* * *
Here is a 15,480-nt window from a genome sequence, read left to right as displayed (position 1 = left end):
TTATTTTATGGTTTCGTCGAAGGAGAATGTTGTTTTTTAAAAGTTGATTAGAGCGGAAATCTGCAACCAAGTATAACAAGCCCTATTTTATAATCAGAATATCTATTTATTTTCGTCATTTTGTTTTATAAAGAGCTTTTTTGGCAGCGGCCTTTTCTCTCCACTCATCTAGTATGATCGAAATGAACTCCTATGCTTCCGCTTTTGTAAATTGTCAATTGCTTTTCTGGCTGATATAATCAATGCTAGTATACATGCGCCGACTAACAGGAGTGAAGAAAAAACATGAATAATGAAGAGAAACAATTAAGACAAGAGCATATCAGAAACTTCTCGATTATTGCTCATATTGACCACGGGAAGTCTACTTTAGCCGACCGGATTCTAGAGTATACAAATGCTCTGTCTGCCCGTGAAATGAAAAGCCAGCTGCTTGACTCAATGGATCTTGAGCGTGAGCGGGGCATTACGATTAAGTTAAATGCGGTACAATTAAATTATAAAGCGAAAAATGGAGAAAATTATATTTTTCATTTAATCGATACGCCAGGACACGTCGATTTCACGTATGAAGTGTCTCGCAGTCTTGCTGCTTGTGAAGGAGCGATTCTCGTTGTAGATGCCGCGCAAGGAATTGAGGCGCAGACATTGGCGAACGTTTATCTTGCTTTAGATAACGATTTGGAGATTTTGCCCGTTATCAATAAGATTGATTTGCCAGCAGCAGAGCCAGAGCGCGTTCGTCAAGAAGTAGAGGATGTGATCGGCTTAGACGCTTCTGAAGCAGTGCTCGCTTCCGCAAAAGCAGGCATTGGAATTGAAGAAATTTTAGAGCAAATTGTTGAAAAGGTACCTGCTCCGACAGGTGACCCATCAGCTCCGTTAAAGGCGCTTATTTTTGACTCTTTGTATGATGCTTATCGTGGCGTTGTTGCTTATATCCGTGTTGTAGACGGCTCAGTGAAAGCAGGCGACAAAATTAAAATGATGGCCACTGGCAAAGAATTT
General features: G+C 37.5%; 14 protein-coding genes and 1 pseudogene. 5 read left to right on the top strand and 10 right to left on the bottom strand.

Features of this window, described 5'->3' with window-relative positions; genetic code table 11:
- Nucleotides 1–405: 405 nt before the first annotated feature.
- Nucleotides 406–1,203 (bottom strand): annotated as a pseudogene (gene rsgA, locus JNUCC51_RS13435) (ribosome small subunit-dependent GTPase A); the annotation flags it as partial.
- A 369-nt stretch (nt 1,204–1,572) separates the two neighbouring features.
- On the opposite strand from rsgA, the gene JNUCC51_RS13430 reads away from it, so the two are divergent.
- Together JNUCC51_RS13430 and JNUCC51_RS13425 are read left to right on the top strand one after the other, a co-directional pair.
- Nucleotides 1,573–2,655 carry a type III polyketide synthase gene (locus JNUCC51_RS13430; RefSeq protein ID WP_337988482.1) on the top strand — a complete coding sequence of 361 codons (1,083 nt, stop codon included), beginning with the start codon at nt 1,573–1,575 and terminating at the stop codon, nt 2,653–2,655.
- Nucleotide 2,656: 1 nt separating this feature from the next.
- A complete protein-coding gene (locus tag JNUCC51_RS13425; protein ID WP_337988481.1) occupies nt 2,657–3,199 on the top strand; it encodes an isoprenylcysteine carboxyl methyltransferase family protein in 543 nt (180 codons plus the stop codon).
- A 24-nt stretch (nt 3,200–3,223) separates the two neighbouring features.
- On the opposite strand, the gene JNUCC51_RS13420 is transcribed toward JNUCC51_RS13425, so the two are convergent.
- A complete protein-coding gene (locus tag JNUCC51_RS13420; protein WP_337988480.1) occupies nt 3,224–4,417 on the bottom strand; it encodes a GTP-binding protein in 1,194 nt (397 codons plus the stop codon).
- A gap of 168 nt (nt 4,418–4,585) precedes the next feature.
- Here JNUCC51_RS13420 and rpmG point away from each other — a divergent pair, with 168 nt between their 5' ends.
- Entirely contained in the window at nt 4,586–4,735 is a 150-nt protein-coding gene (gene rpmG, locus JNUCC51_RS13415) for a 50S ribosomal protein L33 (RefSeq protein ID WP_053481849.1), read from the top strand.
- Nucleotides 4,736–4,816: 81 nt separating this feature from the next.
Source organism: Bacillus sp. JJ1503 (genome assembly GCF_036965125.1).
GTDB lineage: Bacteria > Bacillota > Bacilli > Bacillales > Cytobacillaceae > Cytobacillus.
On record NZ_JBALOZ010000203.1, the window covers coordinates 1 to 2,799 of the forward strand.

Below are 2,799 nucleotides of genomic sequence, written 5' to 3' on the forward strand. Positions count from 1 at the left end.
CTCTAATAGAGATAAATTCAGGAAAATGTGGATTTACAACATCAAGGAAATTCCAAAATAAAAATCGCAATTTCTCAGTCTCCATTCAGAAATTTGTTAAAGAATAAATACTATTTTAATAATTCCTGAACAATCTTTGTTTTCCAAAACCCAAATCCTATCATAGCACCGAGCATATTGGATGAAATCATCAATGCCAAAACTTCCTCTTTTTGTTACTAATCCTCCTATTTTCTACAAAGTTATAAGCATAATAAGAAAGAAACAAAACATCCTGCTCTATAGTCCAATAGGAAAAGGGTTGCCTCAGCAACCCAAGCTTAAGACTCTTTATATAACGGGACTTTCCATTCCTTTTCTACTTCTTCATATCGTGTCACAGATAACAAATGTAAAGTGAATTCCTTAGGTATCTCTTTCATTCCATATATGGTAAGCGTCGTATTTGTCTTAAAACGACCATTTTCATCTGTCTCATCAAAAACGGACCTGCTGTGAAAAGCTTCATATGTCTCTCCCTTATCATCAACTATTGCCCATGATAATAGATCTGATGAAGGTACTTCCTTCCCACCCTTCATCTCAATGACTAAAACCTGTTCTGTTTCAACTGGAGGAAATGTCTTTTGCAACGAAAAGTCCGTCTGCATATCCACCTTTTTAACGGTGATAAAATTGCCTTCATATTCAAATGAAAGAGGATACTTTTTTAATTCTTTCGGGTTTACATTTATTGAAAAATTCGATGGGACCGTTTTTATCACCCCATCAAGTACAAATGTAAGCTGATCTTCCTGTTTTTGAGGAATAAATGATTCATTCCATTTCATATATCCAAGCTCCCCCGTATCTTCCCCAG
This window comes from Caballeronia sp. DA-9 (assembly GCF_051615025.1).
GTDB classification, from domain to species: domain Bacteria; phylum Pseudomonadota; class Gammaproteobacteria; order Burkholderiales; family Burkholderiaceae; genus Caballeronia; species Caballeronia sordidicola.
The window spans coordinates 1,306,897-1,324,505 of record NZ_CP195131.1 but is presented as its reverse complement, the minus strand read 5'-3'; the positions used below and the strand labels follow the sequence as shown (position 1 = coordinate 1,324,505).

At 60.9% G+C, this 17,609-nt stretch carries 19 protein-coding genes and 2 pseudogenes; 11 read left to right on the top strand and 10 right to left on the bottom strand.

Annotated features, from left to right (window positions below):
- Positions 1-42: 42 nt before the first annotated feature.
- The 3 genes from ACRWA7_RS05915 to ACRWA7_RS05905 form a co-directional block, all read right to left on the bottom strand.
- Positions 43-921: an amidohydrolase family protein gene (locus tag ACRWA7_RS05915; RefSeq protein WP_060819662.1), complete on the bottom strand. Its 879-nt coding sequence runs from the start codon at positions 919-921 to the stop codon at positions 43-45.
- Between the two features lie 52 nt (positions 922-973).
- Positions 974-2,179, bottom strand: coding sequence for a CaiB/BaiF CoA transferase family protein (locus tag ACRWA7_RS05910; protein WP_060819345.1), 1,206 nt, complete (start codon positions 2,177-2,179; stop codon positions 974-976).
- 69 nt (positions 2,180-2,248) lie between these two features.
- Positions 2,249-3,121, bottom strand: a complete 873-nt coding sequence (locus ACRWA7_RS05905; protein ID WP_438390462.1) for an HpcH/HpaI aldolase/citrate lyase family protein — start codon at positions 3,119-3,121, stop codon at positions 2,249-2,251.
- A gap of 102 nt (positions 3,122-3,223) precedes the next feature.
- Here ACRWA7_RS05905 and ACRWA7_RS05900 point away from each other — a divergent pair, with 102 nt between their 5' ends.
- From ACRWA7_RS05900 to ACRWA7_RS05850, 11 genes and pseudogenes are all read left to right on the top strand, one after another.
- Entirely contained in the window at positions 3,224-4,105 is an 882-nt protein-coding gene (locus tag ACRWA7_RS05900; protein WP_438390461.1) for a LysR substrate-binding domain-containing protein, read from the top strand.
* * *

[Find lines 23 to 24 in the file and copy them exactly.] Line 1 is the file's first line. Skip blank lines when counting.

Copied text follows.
Below are 2,799 nucleotides of genomic sequence, written 5' to 3' on the forward strand. Positions count from 1 at the left end.
CTCTAATAGAGATAAATTCAGGAAAATGTGGATTTACAACATCAAGGAAATTCCAAAATAAAAATCGCAATTTCTCAGTCTCCATTCAGAAATTTGTTAAAGAATAAATACTATTTTAATAATTCCTGAACAATCTTTGTTTTCCAAAACCCAAATCCTATCATAGCACCGAGCATATTGGATGAAATCATCAATGCCAAAACTTCCTCTTTTTGTTACTAATCCTCCTATTTTCTACAAAGTTATAAGCATAATAAGAAAGAAACAAAACATCCTGCTCTATAGTCCAATAGGAAAAGGGTTGCCTCAGCAACCCAAGCTTAAGACTCTTTATATAACGGGACTTTCCATTCCTTTTCTACTTCTTCATATCGTGTCACAGATAACAAATGTAAAGTGAATTCCTTAGGTATCTCTTTCATTCCATATATGGTAAGCGTCGTATTTGTCTTAAAACGACCATTTTCATCTGTCTCATCAAAAACGGACCTGCTGTGAAAAGCTTCATATGTCTCTCCCTTATCATCAACTATTGCCCATGATAATAGATCTGATGAAGGTACTTCCTTCCCACCCTTCATCTCAATGACTAAAACCTGTTCTGTTTCAACTGGAGGAAATGTCTTTTGCAACGAAAAGTCCGTCTGCATATCCACCTTTTTAACGGTGATAAAATTGCCTTCATATTCAAATGAAAGAGGATACTTTTTTAATTCTTTCGGGTTTACATTTATTGAAAAATTCGATGGGACCGTTTTTATCACCCCATCAAGTACAAATGTAAGCTGATCTTCCTGTTTTTGAGGAATAAATGATTCATTCCATTTCATATATCCAAGCTCCCCCGTATCTTCCCCAG